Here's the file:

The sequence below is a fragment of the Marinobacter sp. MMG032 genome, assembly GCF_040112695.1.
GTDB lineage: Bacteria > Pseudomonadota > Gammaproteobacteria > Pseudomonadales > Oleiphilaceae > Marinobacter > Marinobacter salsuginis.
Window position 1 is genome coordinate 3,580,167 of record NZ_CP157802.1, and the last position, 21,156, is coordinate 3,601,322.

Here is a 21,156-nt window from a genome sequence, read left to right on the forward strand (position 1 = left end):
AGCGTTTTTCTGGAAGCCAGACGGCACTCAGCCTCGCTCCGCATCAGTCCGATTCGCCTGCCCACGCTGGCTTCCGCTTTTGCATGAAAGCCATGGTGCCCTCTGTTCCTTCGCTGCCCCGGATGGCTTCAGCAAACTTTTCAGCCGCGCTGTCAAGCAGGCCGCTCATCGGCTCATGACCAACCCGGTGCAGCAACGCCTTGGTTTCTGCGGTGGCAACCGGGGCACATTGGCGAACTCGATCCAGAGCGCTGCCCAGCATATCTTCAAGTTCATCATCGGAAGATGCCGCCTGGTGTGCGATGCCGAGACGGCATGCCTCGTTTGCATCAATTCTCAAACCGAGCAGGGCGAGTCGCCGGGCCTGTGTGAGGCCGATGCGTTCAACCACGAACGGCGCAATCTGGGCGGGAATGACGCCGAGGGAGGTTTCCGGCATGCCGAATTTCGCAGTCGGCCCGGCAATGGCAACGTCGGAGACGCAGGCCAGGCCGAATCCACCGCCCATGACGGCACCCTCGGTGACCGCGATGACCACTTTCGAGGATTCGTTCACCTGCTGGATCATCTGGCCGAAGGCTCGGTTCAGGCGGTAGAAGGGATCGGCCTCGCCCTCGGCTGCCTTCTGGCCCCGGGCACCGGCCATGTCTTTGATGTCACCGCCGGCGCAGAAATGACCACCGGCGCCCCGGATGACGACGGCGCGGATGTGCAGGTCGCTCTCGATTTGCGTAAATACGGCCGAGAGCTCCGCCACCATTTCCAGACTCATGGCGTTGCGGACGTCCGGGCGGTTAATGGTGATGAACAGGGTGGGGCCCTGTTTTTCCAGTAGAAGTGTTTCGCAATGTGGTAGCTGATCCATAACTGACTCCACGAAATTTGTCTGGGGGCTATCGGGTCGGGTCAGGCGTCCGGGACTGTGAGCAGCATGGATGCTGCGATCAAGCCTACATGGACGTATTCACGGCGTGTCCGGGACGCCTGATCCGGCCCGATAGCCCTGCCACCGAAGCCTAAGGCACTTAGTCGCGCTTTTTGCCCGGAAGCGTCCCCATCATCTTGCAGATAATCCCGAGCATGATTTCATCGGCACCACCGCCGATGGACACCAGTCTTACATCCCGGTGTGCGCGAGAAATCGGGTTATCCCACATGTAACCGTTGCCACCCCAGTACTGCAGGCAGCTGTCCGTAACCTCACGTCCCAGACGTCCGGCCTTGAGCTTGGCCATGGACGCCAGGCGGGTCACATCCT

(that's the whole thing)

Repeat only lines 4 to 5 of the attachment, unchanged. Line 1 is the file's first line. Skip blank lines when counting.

Here is a 21,156-nt window from a genome sequence, read left to right on the forward strand (position 1 = left end):
AGCGTTTTTCTGGAAGCCAGACGGCACTCAGCCTCGCTCCGCATCAGTCCGATTCGCCTGCCCACGCTGGCTTCCGCTTTTGCATGAAAGCCATGGTGCCCTCTGTTCCTTCGCTGCCCCGGATGGCTTCAGCAAACTTTTCAGCCGCGCTGTCAAGCAGGCCGCTCATCGGCTCATGACCAACCCGGTGCAGCAACGCCTTGGTTTCTGCGGTGGCAACCGGGGCACATTGGCGAACTCGATCCAGAGCGCTGCCCAGCATATCTTCAAGTTCATCATCGGAAGATGCCGCCTGGTGTGCGATGCCGAGACGGCATGCCTCGTTTGCATCAATTCTCAAACCGAGCAGGGCGAGTCGCCGGGCCTGTGTGAGGCCGATGCGTTCAACCACGAACGGCGCAATCTGGGCGGGAATGACGCCGAGGGAGGTTTCCGGCATGCCGAATTTCGCAGTCGGCCCGGCAATGGCAACGTCGGAGACGCAGGCCAGGCCGAATCCACCGCCCATGACGGCACCCTCGGTGACCGCGATGACCACTTTCGAGGATTCGTTCACCTGCTGGATCATCTGGCCGAAGGCTCGGTTCAGGCGGTAGAAGGGATCGGCCTCGCCCTCGGCTGCCTTCTGGCCCCGGGCACCGGCCATGTCTTTGATGTCACCGCCGGCGCAGAAATGACCACCGGCGCCCCGGATGACGACGGCGCGGATGTGCAGGTCGCTCTCGATTTGCGTAAATACGGCCGAGAGCTCCGCCACCATTTCCAGACTCATGGCGTTGCGGACGTCCGGGCGGTTAATGGTGATGAACAGGGTGGGGCCCTGTTTTTCCAGTAGAAGTGTTTCGCAATGTGGTAGCTGATCCATAACTGACTCCACGAAATTTGTCTGGGGGCTATCGGGTCGGGTCAGGCGTCCGGGACTGTGAGCAGCATGGATGCTGCGATCAAGCCTACATGGACGTATTCACGGCGTGTCCGGGACGCCTGATCCGGCCCGATAGCCCTGCCACCGAAGCCTAAGGCACTTAGTCGCGCTTTTTGCCCGGAAGCGTCCCCATCATCTTGCAGATAATCCCGAGCATGATTTCATCGGCACCACCGCCGATGGACACCAGTCTTACATCCCGGTGTGCGCGAGAAATCGGGTTATCCCACATGTAACCGTTGCCACCCCAGTACTGCAGGCAGCTGTCCGTAACCTCACGTCCCAGACGTCCGGCCTTGAGCTTGGCCATGGACGCCAGGCGGGTCACATCCT